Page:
• Sally_A
    Sally_A Posts: 2,266 Forumite
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    Spend more on a fork than a spade, I'm always breaking the tines off mine, I'm on clay (not stony). I always tend to go for the deals for the pair, so now have a shed with 5 spades and only one fork.

    My latest good buy was Screwfix, I think it was a spade/fork combo with metal handles for around the £20 mark - Spear & Jackson.

    A strimmer is good if you can afford one, takes the tops off the plants before the seed heads form.
  • wellused
    wellused Posts: 1,678 Forumite
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    Been looking online for spades and forks and although there seems to be plenty of choice at many differing price points the question still remained what's the quality like? I had noticed the good reviews that the Bulldog brand has received so I have been to a few garden centres to have a look. I noticed a manufacturer that I hadn't heard of before Burgon and Ball and thought that their fork an spade looked well made and much lighter than many other models, the price of £39.99 put me off somewhat. Another garden centre had a Bulldog brand spade which looked very sturdy if not a little agricultural in appearance and at around £60 was too expensive for me to consider. I was seriously considering the Burgon and Ball items at £39.99 each when I visited the last garden centre and noticed Burgon and Ball digging fork and Spade reduced to £24.99 each. So I have purchased them not having heard of them before this afternoon but they do look well made light and with a 10 year guarantee.
  • cyclonebri1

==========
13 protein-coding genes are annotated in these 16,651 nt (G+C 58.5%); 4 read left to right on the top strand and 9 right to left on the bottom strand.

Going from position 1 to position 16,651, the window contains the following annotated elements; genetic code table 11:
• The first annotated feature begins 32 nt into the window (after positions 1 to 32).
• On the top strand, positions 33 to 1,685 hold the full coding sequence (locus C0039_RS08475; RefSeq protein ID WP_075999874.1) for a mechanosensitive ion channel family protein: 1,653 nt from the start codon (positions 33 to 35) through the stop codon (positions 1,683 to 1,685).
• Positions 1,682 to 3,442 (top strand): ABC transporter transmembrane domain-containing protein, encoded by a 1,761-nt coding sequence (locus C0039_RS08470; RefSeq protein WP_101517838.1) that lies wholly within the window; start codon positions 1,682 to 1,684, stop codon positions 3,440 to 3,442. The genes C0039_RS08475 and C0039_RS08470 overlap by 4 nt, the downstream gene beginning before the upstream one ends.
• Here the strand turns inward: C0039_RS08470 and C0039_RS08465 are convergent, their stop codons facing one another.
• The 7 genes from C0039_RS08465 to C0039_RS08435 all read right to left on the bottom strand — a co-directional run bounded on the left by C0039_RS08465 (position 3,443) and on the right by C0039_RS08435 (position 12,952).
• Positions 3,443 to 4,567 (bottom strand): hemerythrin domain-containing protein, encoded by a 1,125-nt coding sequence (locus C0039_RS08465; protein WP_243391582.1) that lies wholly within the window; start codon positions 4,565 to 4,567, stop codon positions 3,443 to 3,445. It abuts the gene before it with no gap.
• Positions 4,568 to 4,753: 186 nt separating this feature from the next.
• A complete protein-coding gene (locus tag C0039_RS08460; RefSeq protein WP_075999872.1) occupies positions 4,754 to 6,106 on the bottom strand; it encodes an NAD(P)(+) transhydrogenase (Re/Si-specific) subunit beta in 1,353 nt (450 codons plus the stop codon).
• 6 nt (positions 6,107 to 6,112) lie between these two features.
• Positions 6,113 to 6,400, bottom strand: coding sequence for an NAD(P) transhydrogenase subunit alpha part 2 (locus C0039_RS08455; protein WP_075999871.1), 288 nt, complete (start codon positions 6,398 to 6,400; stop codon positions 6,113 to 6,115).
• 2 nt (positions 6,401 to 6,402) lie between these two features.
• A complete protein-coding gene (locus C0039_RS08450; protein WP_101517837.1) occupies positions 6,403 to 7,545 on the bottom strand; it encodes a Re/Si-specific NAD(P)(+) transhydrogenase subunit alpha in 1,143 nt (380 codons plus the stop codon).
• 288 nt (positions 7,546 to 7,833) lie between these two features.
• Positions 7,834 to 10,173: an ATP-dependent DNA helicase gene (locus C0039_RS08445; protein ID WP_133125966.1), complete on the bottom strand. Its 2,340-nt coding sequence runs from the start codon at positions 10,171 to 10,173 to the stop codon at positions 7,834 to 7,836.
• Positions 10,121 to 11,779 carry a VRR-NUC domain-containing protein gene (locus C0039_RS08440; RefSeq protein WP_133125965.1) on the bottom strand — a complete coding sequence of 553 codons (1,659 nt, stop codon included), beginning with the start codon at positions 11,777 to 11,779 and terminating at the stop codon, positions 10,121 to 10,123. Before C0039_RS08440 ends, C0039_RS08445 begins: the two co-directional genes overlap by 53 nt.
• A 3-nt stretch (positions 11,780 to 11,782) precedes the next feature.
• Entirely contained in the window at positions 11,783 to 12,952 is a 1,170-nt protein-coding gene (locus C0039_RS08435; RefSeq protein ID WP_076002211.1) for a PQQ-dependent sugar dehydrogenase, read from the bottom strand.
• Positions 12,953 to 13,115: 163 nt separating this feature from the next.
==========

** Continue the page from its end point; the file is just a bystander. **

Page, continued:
cyclonebri1 Posts: 12,827 Forumite
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    wellused wrote: »
    I have been researching which is the best method and tools for taming an overgrown allotment plot, first after killing the weeds I was going to take a spade and attempt to dig the plot over removing roots as I go and leaving the ground rough dug for the winter rain frost and snow to break it up. The question is which spade to choose, these can range in price from a few pounds to around the £35 mark. Obviously the more money that you pay the better tool you would hope to buy but what is a medium price option, I have seen some spear and Jackson tools in a well known catalogue shop going for £17 and receiving on the whole rave reviews.
    The second option that I am considering is to fork the plot over while the ground is still relatively dry remove weed roots and then either dig the plot in the conventional way or hire a rotavator, although digging the conventional way whereby the soil is turned completely upside down so that any weed seeds are deposited 9 inches below the surface seems to be a better option than rotavating the soil and the weed seeds getting randomly spread around.
    I also looked at forgetting the spade, fork, and rotavator all together and using a mattock, which is supposed to be quicker and easier than digging but on watching a film on the subject it looked to only cultivate the soil to about 3 or 4 inches deep.
    Anyone got any suggestions regarding methods and tools for the job?
    Many regards.

    Do your self a favour and buy a basic rotavator. Contensious, maybe but as you get older it's a lifesaver.

    Spades??

    Stainless steel should be ideal, but I have broke 2 over the last 4 years, if you are really going to work them then maybe a carbon steel alternative would be more suitable.

    PS My old Dad did the weeds with a flame thrower type thing, might be worth a try. Parafin back then but I guess propane now, no residuals there;)
    I like the thanks button, but ,please, an I agree button.

    Will the grammar and spelling police respect I do make grammatical errors, and have carp spelling, no need to remind me.;)

    Always expect the unexpected:eek:and then you won't be dissapointed
  • wellused
    wellused Posts: 1,678 Forumite
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    I've been warned off rotavating ground which has been left for perennial weeds to get a foothold in as all the rotavator does is to cut the roots up and spread the problem throughout the plot, the allotment club does tool hire, I expect that they own a rotavator if I ever need to hire one.